To identify the presence of this autoimmune condition blood tests for IgA and IgA tissue transglutaminase (tTG) must be carried out. Potentially followed by a biopsy to determine how much damage has been made so far. Patients are encouraged not to begin a gluten free diet until a diagnosis has been made, this is especially important for the blood testing.
Tailoring Your Diet
If you do find yourself having to cut out gluten or wheat after completing a gluten or wheat intolerance test do not despair! The range of products available in supermarkets is extensive and growing all the time and restaurants and cafes are also offering more and more options to those who need to avoid gluten or wheat.
Those diagnosed with coeliac disease MUST avoid glute, or else they can become very ill. But those who are simply gluten intolerant should avoid gluten containing foods to avoid symptoms. Where possible, choosing products which are naturally gluten-free or wheat-free in place of processed ‘free from’ products, is the best way forward.
On a gluten-free diet, grains such as corn, rice, millet, sorghum, amaranth, buckwheat, and quinoa are all excellent choices. For those who are wheat free, you can also add rye, barley and spelt to the party. Grains that contain gluten include wheat, rye, barley and triticale.
Wheat and Gluten Free Alternatives
Avoiding wheat is much simpler compared to avoiding gluten. The list of foods made with wheat is still quite extensive and avoiding this ingredient can prove challenging for some.
Gluten and Wheat free alternatives include;
- Gluten-free Bread
- Fresh Vegetables
Avoiding wheat and gluten can be difficult if you rely on a lot of pre-packaged goods such as sauces and snack bars. The simplest solution to this is to make the majority of your meals from scratch. Not only will it help you avoid both wheat and gluten completely, it can offer various health benefits such as lower salt and sugar intake, more nutritionally dense meals and less accidentally ingested ingredients.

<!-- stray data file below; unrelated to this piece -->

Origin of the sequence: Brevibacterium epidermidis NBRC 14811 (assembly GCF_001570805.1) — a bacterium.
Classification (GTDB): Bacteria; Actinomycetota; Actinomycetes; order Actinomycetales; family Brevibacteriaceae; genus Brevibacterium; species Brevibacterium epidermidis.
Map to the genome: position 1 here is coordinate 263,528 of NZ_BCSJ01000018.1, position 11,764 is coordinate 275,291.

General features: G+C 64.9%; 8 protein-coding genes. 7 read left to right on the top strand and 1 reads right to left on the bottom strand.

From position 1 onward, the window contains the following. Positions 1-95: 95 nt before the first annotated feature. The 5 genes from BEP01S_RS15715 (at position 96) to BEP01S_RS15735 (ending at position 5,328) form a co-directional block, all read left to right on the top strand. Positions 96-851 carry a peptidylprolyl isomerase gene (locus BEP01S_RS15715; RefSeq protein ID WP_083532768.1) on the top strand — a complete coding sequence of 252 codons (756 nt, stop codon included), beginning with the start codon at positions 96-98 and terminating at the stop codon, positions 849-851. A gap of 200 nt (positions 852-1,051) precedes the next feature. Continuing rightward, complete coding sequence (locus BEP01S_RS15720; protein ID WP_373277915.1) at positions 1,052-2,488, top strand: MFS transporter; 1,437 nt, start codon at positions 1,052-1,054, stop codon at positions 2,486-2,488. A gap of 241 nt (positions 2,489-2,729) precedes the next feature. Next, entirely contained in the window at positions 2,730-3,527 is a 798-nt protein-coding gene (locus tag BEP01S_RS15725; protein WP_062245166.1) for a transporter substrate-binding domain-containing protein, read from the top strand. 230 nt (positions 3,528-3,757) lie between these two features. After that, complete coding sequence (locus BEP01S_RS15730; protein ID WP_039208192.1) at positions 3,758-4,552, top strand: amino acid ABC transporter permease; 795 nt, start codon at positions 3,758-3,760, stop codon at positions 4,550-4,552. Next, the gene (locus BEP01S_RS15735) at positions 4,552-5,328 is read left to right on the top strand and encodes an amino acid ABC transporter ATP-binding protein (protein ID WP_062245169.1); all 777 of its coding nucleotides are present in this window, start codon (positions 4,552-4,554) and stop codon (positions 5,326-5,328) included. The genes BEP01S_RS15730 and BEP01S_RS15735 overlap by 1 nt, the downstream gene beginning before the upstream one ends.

It’s not all bad news though. Having to avoid gluten or wheat does force you to avoid baked goods – which most of us would agree is a bonus in terms of looking after our health.
 Catassi C, Gatti S, Fasano A. The new epidemiology of celiac disease. J Pediatr Gastroenterol Nutr. 2014 59 Suppl 1:S7-9. Available at: https://www.ncbi.nlm.nih.gov/pubmed/24979197 [Accessed 27 Feb. 2020].
 Barbaro, M.R., Cremon, C., Stanghellini, V. and Barbara, G. (2018). Recent advances in understanding non-celiac gluten sensitivity. F1000Research, 7, p.1631. Available at: https://www.ncbi.nlm.nih.gov/pmc/articles/PMC6182669/ [Accessed 27 Feb. 2020].
 Igbinedion, S.O., Ansari, J., Vasikaran, A., Gavins, F.N., Jordan, P., Boktor, M. and Alexander, J.S. (2017). Non-celiac gluten sensitivity: All wheat attack is not celiac. World Journal of Gastroenterology, [online] 23(40), pp.7201–7210. Available at: https://www.ncbi.nlm.nih.gov/pmc/articles/PMC5677194/ [Accessed 27 Feb. 2020].
 Lin, S., Yang, X., Xing, Y., Wang, X. and Li, Y. (2019). The Clinical Application Value of Multiple Combination Food Intolerance Testing. Iranian journal of public health, [online] 48(6), pp.1068–1073. Available at: https://www.ncbi.nlm.nih.gov/pubmed/31341848 [Accessed 27 Feb. 2020].